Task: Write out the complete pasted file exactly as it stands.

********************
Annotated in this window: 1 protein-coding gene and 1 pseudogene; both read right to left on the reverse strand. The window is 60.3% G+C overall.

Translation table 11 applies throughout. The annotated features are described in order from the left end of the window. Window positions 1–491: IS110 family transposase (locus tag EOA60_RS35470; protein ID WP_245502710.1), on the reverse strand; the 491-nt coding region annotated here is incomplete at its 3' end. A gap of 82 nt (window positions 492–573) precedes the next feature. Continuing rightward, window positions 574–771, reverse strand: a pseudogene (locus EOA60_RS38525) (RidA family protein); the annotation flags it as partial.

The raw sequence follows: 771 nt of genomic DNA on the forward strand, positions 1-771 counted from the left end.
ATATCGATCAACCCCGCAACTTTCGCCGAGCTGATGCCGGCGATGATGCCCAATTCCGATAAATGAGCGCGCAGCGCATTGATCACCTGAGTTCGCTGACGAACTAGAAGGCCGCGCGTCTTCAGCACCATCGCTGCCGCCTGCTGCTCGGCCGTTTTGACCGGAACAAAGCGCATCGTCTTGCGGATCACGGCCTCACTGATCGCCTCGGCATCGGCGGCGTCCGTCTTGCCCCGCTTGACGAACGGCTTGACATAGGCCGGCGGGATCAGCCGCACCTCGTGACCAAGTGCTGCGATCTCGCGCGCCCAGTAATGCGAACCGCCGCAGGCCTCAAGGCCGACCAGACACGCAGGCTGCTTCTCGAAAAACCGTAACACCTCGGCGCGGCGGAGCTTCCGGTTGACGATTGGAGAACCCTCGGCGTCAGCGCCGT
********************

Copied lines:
Annotated in this window: 1 protein-coding gene and 1 pseudogene; both read right to left on the reverse strand. The window is 60.3% G+C overall.

Translation table 11 applies throughout. The annotated features are described in order from the left end of the window. Window positions 1–491: IS110 family transposase (locus tag EOA60_RS35470; protein ID WP_245502710.1), on the reverse strand; the 491-nt coding region annotated here is incomplete at its 3' end. A gap of 82 nt (window positions 492–573) precedes the next feature. Continuing rightward, window positions 574–771, reverse strand: a pseudogene (locus EOA60_RS38525) (RidA family protein); the annotation flags it as partial.

The raw sequence follows: 771 nt of genomic DNA on the forward strand, positions 1-771 counted from the left end.
ATATCGATCAACCCCGCAACTTTCGCCGAGCTGATGCCGGCGATGATGCCCAATTCCGATAAATGAGCGCGCAGCGCATTGATCACCTGAGTTCGCTGACGAACTAGAAGGCCGCGCGTCTTCAGCACCATCGCTGCCGCCTGCTGCTCGGCCGTTTTGACCGGAACAAAGCGCATCGTCTTGCGGATCACGGCCTCACTGATCGCCTCGGCATCGGCGGCGTCCGTCTTGCCCCGCTTGACGAACGGCTTGACATAGGCCGGCGGGATCAGCCGCACCTCGTGACCAAGTGCTGCGATCTCGCGCGCCCAGTAATGCGAACCGCCGCAGGCCTCAAGGCCGACCAGACACGCAGGCTGCTTCTCGAAAAACCGTAACACCTCGGCGCGGCGGAGCTTCCGGTTGACGATTGGAGAACCCTCGGCGTCAGCGCCGT